Photo courtesy of Anastasia Arocho Photography
Steven Arauz, a Central Florida elementary school teacher, is one of a tiny but growing number of single men in the United States who are adopting children from foster care. Mr. Arauz, now 30, adopted his son, Quinton, whom he met as a student in his fourth-grade class at Indigo Christian Academy in Daytona Beach.
At the time Mr. Arauz decided to foster Quinton, who had been bounced around through five different foster homes since the age of 5, he had no intention to adopt him.
“He was a mess,” Mr. Arauz said, recalling that Quinton, 10 at the time, was 25 pounds overweight, riddled with anxiety, destructive, resistant to verbal and physical affection, pulling out his hair and eyebrows and failing in school. “He had no idea what it was to be loved or to return love.”
They got off to a rocky start, as Quinton repeatedly lied, did poorly in school and drilled holes into Mr. Arauz’s apartment walls. After two or three weeks, Mr. Arauz called the foster care agency, saying, “I don’t know if I can do this.”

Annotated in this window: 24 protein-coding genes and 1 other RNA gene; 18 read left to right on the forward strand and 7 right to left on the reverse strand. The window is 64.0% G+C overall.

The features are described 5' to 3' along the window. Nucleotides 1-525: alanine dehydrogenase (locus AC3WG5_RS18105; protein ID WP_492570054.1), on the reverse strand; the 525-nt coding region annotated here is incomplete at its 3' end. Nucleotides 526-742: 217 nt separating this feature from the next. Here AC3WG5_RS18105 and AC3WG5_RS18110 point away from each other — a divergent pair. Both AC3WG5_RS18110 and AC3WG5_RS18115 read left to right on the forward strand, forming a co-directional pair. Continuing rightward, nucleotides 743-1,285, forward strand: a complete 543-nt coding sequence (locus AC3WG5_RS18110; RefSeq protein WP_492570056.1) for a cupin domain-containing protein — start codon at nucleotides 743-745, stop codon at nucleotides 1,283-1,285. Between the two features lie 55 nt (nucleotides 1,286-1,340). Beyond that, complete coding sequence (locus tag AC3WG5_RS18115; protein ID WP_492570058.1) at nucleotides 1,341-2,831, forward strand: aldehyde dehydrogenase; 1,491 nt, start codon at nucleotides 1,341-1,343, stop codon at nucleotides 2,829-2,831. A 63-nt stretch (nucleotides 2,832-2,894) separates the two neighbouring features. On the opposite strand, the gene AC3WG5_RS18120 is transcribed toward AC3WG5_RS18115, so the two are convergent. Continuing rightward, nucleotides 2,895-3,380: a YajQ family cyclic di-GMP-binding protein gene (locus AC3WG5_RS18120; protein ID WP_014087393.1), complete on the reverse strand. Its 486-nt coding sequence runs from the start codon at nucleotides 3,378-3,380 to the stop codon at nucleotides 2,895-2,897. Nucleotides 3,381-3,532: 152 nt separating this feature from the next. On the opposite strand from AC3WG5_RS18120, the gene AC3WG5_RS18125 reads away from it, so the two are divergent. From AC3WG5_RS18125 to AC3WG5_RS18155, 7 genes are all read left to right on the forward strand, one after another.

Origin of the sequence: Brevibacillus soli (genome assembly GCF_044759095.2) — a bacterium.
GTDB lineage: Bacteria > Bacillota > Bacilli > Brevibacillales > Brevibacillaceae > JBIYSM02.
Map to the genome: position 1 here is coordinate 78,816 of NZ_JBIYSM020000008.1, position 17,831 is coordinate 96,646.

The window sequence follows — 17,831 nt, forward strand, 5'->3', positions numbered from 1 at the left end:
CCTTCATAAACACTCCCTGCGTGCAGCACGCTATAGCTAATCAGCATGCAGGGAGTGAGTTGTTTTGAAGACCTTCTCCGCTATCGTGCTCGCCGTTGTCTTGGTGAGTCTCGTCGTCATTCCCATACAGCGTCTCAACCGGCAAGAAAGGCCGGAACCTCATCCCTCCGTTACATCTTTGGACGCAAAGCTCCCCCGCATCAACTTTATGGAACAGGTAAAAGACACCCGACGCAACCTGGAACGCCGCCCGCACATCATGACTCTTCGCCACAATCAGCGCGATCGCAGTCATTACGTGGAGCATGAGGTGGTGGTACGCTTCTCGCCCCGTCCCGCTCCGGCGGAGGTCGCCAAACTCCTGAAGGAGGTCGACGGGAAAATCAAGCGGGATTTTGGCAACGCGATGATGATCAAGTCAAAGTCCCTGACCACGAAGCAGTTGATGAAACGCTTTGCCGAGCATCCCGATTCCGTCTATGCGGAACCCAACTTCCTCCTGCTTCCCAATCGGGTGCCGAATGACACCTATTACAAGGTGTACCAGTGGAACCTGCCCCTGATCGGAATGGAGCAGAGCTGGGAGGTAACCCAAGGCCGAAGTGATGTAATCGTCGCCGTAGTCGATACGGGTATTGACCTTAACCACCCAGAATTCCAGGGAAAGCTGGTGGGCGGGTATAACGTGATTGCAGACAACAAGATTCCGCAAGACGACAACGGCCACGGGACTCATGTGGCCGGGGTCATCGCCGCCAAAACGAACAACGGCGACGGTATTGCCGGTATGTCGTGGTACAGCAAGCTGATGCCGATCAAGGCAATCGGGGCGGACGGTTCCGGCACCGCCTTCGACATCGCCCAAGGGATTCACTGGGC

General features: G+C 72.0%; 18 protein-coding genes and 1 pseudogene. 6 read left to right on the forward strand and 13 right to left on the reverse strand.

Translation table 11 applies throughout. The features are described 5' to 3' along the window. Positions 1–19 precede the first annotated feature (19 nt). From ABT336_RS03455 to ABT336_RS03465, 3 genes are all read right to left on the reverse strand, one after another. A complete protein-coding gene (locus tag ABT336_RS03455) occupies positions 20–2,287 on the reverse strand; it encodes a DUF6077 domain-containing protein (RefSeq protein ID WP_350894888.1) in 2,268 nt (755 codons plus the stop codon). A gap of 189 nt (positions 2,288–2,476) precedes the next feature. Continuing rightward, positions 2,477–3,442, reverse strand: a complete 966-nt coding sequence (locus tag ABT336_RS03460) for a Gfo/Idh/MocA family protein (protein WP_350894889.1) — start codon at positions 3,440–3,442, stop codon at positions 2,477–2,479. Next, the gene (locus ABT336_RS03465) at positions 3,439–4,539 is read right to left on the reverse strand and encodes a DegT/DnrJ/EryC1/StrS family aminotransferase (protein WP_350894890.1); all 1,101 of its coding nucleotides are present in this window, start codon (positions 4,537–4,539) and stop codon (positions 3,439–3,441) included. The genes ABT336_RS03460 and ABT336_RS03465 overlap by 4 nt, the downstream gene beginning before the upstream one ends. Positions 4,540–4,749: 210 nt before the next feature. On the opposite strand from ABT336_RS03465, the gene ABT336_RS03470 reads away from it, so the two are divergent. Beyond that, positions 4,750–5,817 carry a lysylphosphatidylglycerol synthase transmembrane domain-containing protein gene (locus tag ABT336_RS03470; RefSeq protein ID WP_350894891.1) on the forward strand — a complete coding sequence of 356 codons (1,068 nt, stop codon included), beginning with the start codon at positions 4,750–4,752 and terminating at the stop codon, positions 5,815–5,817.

He got Quinton into counseling, put him on a vegetarian diet and helped him improve his grades.
Quinton soon started to look better. He lost weight and his hair and eyebrows grew back. But emotionally, he was still floundering and resisting affection. He refused to say or hear the word “love,” which had a negative connotation for him.
Thanks to his weight loss, Quinton needed some new clothes, so the two went shopping together. Mr. Arauz said that, thinking as a teacher, he turned the trip into a lesson and added up the purchases on his phone’s calculator. He said he told Quinton, “it’s coming from the money I would have used to go to the movies, to go out to eat at restaurants — that entertainment money, I’m using it on you.”
The reality of Mr. Arauz’s sacrifice struck a chord in Quinton. “That was the first time he came to me and said, ‘I love you,’ three months into the foster care arrangement,” Mr. Arauz recalled.
Read more about Steven’s journey to becoming a foster dad at nytimes.com.